“Shake off the shackles of fear” John Mc Grath, Wicklow GAA

Beginning this series I wasn’t so sure what I was doing to be perfectly honest. I only knew these things: 1. I love Camogie, always have, always will. 2. I am a decent player but have the ability to become so much stronger. 3. Fear over takes me a lot of the time in important matches. 4. I am even more terrified than before, especially after my body has been pushed to the limit with chemo. Scared that I won’t regain my fitness, that I will feel sorry for myself during tough trainings and games, that I won’t reach the high expectation I have always set for myself. Would I be able to slot back into my old position? Have my team mates progressed in leaps and bounds and have left me in the dust? Should I just hang up my boots now and snuggle on the couch, where it is warm and safe and I won’t have to be pushed mentally and physically to the edge? Has my body been through too much? Can I actually do this? Has the self-pity and pity from others clouded my drive to challenge myself?

Then I think of the training sessions, the team bonding, the pure comradeship that can’t be found elsewhere, only when ye have your dirty boots on, showcasing your new collection of bruises and bloody fingers from when they got trapped between two hurls clashing. When I was in the midst of my chemo, I could attempt a half arsed walk here and there. Music blaring in my earphones, the increased heart rate would instantly jog memories of being on the pitch. I would imagine myself running, blocking, hooking. My heart rate would increase further, my hands would clench with the rush of adrenaline pouring through out my body, willing my legs to burst into a run, but unfortunately I just couldn’t. For that period of time my body would not obey my mind. I understood why, I accepted it but I vowed to myself that Sarah 2.0 would excel when she had her chance, her commitment would not be doubted and her drive relentless.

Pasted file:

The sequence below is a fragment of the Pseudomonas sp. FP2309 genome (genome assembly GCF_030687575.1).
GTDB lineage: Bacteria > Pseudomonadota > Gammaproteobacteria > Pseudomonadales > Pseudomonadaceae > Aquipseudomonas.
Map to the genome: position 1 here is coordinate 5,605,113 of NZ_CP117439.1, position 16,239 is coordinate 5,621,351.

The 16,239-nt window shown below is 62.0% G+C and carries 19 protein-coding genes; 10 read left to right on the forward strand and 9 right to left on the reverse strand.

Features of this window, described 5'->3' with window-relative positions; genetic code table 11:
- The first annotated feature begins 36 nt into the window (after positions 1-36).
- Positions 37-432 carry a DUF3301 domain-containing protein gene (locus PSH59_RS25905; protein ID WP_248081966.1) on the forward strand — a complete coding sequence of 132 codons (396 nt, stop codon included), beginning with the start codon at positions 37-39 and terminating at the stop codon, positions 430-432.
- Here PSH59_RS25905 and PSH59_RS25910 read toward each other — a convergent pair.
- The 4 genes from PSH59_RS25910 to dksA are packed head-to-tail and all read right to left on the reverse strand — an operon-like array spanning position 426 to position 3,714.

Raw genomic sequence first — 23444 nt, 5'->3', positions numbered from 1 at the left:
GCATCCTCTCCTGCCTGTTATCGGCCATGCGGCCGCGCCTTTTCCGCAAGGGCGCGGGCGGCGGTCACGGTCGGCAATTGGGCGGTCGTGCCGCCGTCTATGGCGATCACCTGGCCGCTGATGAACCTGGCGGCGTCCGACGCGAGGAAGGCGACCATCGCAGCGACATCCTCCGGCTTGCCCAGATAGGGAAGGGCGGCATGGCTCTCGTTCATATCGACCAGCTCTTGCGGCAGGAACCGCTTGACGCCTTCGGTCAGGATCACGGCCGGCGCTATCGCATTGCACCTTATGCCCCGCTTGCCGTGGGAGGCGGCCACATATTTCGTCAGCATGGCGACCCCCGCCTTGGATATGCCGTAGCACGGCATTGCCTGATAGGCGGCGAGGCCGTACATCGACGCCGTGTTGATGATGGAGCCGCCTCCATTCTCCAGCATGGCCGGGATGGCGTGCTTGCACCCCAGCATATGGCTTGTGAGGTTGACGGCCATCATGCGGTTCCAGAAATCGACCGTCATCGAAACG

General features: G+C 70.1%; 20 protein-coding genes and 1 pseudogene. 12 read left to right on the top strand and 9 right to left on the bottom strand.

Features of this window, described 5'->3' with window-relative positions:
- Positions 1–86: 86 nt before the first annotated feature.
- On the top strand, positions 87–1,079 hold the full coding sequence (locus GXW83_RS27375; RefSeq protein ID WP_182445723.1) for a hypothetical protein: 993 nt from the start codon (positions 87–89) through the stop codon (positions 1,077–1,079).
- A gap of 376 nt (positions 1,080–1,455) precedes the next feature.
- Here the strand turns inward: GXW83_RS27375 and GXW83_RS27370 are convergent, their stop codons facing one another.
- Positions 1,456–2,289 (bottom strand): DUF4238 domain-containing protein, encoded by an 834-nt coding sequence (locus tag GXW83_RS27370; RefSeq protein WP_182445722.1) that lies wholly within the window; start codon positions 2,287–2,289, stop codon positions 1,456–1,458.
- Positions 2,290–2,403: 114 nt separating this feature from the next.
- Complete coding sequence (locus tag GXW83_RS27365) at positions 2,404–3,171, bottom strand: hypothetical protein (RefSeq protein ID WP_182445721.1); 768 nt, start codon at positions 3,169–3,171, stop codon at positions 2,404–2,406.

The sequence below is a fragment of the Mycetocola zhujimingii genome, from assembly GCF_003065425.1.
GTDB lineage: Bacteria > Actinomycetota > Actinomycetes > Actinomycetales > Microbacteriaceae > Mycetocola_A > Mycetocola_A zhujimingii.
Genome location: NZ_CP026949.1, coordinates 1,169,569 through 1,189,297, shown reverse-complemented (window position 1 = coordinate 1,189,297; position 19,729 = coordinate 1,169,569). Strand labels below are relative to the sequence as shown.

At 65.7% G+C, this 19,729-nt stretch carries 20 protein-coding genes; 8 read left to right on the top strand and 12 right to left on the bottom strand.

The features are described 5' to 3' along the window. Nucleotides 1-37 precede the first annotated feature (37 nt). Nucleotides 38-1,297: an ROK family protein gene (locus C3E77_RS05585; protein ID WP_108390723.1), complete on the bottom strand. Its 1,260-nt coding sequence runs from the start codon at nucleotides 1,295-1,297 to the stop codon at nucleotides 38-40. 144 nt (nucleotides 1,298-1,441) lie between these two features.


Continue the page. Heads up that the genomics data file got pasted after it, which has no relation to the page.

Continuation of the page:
Fast forward three months, chemo is finished and I have gotten the ‘all clear’. I am getting stronger every day, still extremely tired but you know, I could start to try return to normalcy. Unfortunately normalcy at the moment scares me, scares me to the point that I can’t even make it to one training session. Different excuses get in the way, different reasons that I make up in my own head, and then I coax myself into believing the nonsense, justifying my terror for not returning back to the pitch.

I looked on at other people who have overcame the same situation I am currently in, but they seemed to fight through, reach their peak potential and continue to break that barrier. Why can’t I? Then I began to think, if I could chat to these people and get a little advice from them. I wanted to learn about their struggles and triumphs on their journey back to fitness, what drove them. I got the idea to do this series. If it helps me, I want it to help anyone out there in need of a little motivation. It can be applied to anything, even if it is just getting the energy and motivation to go out for a walk. I feel the advice these unsung heroes can give will be invaluable.